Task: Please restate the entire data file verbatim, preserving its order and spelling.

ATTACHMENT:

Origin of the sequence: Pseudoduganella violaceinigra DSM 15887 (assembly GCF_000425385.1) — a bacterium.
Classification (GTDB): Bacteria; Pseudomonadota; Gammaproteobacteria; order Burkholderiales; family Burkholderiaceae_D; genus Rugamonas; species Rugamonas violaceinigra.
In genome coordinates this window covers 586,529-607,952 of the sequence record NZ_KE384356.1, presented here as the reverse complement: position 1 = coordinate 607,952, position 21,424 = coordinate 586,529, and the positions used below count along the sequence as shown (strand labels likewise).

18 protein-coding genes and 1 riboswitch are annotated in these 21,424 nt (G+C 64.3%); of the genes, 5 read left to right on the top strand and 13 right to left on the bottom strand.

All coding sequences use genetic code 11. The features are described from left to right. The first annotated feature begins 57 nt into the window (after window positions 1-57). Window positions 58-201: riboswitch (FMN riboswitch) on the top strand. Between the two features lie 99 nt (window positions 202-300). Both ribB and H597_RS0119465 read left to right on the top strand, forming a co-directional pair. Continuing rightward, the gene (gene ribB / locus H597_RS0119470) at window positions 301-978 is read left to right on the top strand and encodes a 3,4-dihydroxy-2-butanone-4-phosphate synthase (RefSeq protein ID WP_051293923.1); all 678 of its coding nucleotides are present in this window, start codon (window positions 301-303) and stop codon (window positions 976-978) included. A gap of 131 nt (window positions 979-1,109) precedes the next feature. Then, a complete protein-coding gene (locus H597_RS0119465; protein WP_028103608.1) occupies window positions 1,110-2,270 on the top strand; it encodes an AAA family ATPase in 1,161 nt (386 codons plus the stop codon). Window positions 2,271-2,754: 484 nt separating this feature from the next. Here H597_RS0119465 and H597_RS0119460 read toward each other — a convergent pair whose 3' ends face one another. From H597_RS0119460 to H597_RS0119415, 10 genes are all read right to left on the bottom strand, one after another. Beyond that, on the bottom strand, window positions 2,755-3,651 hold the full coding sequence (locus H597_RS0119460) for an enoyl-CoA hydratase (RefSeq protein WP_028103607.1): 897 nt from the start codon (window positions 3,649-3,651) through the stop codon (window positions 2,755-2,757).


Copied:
Origin of the sequence: Pseudoduganella violaceinigra DSM 15887 (assembly GCF_000425385.1) — a bacterium.
Classification (GTDB): Bacteria; Pseudomonadota; Gammaproteobacteria; order Burkholderiales; family Burkholderiaceae_D; genus Rugamonas; species Rugamonas violaceinigra.
In genome coordinates this window covers 586,529-607,952 of the sequence record NZ_KE384356.1, presented here as the reverse complement: position 1 = coordinate 607,952, position 21,424 = coordinate 586,529, and the positions used below count along the sequence as shown (strand labels likewise).

18 protein-coding genes and 1 riboswitch are annotated in these 21,424 nt (G+C 64.3%); of the genes, 5 read left to right on the top strand and 13 right to left on the bottom strand.

All coding sequences use genetic code 11. The features are described from left to right. The first annotated feature begins 57 nt into the window (after window positions 1-57). Window positions 58-201: riboswitch (FMN riboswitch) on the top strand. Between the two features lie 99 nt (window positions 202-300). Both ribB and H597_RS0119465 read left to right on the top strand, forming a co-directional pair. Continuing rightward, the gene (gene ribB / locus H597_RS0119470) at window positions 301-978 is read left to right on the top strand and encodes a 3,4-dihydroxy-2-butanone-4-phosphate synthase (RefSeq protein ID WP_051293923.1); all 678 of its coding nucleotides are present in this window, start codon (window positions 301-303) and stop codon (window positions 976-978) included. A gap of 131 nt (window positions 979-1,109) precedes the next feature. Then, a complete protein-coding gene (locus H597_RS0119465; protein WP_028103608.1) occupies window positions 1,110-2,270 on the top strand; it encodes an AAA family ATPase in 1,161 nt (386 codons plus the stop codon). Window positions 2,271-2,754: 484 nt separating this feature from the next. Here H597_RS0119465 and H597_RS0119460 read toward each other — a convergent pair whose 3' ends face one another. From H597_RS0119460 to H597_RS0119415, 10 genes are all read right to left on the bottom strand, one after another. Beyond that, on the bottom strand, window positions 2,755-3,651 hold the full coding sequence (locus H597_RS0119460) for an enoyl-CoA hydratase (RefSeq protein WP_028103607.1): 897 nt from the start codon (window positions 3,649-3,651) through the stop codon (window positions 2,755-2,757).